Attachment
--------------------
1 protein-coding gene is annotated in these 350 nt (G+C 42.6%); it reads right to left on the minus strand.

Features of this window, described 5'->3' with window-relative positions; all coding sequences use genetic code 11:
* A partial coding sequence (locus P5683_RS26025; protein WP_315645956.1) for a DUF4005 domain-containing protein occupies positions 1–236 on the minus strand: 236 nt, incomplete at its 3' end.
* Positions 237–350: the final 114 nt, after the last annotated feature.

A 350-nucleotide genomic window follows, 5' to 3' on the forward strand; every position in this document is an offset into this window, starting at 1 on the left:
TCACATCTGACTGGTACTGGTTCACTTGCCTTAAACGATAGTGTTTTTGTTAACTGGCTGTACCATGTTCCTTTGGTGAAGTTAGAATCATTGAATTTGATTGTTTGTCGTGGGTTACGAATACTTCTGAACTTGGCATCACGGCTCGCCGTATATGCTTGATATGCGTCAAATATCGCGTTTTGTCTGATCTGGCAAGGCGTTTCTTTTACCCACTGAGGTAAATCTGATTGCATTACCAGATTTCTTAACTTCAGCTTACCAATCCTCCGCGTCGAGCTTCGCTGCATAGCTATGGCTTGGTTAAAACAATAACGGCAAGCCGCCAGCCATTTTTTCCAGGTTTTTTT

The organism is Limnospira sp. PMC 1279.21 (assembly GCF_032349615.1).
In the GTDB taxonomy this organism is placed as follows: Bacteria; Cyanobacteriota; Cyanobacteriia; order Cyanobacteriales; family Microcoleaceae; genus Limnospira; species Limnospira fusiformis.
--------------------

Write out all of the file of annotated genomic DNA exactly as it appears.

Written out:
1 protein-coding gene is annotated in these 350 nt (G+C 42.6%); it reads right to left on the minus strand.

Features of this window, described 5'->3' with window-relative positions; all coding sequences use genetic code 11:
* A partial coding sequence (locus P5683_RS26025; protein WP_315645956.1) for a DUF4005 domain-containing protein occupies positions 1–236 on the minus strand: 236 nt, incomplete at its 3' end.
* Positions 237–350: the final 114 nt, after the last annotated feature.

A 350-nucleotide genomic window follows, 5' to 3' on the forward strand; every position in this document is an offset into this window, starting at 1 on the left:
TCACATCTGACTGGTACTGGTTCACTTGCCTTAAACGATAGTGTTTTTGTTAACTGGCTGTACCATGTTCCTTTGGTGAAGTTAGAATCATTGAATTTGATTGTTTGTCGTGGGTTACGAATACTTCTGAACTTGGCATCACGGCTCGCCGTATATGCTTGATATGCGTCAAATATCGCGTTTTGTCTGATCTGGCAAGGCGTTTCTTTTACCCACTGAGGTAAATCTGATTGCATTACCAGATTTCTTAACTTCAGCTTACCAATCCTCCGCGTCGAGCTTCGCTGCATAGCTATGGCTTGGTTAAAACAATAACGGCAAGCCGCCAGCCATTTTTTCCAGGTTTTTTT

The organism is Limnospira sp. PMC 1279.21 (assembly GCF_032349615.1).
In the GTDB taxonomy this organism is placed as follows: Bacteria; Cyanobacteriota; Cyanobacteriia; order Cyanobacteriales; family Microcoleaceae; genus Limnospira; species Limnospira fusiformis.